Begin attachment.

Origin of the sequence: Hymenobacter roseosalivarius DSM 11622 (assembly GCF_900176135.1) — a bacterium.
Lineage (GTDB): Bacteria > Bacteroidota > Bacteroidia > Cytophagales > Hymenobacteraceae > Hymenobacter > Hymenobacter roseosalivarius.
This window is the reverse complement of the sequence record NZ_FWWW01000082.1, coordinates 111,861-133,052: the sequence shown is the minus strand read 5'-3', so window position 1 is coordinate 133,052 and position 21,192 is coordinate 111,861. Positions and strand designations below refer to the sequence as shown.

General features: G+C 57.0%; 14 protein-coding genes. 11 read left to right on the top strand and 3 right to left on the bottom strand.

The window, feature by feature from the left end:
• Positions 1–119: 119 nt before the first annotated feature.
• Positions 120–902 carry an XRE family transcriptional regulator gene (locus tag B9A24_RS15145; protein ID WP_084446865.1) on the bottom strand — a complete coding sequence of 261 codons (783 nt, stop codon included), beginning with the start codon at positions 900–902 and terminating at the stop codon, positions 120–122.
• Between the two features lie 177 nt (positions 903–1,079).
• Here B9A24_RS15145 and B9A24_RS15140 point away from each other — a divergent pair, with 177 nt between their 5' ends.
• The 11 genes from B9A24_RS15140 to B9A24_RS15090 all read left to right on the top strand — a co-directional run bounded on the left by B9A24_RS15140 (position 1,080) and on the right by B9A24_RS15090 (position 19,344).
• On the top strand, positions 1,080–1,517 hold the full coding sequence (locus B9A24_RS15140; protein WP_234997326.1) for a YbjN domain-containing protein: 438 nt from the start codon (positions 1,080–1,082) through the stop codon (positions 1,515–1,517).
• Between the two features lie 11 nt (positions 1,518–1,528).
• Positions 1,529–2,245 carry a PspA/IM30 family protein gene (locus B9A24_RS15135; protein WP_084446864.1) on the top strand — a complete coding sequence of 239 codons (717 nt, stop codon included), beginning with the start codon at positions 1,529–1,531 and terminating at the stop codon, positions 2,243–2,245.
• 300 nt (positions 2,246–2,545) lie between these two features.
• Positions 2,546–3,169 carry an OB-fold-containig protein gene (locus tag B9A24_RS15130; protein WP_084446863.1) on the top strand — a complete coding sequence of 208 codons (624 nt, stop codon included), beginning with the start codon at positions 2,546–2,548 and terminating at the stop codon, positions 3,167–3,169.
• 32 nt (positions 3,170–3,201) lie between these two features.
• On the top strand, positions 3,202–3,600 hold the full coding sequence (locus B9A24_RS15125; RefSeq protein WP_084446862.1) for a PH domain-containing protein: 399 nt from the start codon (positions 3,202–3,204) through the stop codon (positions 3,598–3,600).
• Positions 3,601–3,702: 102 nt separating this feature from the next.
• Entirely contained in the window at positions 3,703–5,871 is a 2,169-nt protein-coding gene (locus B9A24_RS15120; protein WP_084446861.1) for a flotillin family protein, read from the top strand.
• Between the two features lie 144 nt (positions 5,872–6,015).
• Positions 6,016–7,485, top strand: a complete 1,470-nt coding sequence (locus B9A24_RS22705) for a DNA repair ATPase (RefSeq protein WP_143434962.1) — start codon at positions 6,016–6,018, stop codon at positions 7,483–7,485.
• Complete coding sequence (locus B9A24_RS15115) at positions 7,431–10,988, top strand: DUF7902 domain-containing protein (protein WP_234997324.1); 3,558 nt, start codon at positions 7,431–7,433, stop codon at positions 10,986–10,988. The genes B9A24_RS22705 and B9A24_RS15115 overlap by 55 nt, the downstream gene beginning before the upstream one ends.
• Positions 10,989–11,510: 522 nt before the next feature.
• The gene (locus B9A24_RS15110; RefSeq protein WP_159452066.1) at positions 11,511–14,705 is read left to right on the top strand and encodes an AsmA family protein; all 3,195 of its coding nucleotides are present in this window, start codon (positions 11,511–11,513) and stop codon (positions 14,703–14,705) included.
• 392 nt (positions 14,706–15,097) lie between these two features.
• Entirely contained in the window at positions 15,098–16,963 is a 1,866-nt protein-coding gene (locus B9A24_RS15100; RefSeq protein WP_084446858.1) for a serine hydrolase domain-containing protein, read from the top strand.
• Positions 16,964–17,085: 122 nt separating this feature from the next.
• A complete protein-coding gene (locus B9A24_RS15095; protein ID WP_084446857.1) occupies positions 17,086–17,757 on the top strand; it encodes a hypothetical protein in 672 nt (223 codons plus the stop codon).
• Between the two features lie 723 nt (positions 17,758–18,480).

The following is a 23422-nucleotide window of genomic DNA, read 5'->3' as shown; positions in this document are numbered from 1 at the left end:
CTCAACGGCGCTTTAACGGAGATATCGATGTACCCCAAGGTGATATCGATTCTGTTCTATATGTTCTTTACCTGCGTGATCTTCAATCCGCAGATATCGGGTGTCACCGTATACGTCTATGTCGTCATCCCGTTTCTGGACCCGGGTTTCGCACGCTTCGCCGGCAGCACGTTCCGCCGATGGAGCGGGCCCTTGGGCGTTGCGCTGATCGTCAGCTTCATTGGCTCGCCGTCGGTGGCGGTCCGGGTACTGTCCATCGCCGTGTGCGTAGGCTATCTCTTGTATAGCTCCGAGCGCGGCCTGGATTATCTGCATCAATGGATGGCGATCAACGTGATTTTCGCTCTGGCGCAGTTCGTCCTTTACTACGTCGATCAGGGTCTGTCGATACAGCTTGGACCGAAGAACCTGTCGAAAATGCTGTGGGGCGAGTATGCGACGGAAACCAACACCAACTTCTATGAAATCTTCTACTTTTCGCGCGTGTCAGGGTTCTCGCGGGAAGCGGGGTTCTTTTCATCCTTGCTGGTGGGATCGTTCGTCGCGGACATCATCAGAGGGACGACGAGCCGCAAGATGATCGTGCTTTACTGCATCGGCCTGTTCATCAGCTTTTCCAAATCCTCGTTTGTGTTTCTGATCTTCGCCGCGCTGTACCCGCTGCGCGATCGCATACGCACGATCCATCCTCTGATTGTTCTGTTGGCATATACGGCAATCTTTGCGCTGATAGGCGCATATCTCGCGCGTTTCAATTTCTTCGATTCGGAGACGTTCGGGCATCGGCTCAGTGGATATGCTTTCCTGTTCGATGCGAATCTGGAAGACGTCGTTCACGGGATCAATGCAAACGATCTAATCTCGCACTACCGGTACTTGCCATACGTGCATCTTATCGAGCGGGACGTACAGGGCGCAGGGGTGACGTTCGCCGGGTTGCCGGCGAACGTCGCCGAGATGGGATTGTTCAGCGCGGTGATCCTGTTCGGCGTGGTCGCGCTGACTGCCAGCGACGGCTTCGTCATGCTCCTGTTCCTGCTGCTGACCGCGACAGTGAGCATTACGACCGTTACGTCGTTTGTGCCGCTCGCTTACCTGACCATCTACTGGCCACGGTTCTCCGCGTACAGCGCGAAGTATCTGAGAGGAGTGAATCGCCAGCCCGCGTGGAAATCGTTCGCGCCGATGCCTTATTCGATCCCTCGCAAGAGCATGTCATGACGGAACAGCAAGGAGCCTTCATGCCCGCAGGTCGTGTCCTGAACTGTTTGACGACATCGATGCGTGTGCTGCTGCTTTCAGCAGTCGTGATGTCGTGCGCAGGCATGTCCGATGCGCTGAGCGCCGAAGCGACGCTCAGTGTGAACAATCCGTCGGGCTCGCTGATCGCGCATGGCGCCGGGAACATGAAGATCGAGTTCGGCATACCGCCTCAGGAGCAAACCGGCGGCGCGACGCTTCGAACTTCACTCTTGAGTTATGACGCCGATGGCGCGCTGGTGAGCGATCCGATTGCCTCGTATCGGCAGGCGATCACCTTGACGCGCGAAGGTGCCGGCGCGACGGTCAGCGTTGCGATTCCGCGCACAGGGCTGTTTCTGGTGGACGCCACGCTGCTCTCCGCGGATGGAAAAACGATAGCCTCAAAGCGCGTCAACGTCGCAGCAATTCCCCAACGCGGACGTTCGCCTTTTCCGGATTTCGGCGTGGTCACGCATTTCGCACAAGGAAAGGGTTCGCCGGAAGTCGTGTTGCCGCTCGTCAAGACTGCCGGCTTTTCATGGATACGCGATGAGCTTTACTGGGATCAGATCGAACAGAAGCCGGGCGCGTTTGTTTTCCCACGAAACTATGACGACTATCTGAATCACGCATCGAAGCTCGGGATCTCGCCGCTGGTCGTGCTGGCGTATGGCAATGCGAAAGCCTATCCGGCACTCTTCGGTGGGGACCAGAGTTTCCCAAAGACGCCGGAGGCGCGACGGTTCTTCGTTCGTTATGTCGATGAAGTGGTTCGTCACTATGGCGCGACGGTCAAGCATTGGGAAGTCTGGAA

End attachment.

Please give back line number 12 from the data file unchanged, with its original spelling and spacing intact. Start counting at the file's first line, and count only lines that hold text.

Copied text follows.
• Between the two features lie 11 nt (positions 1,518–1,528).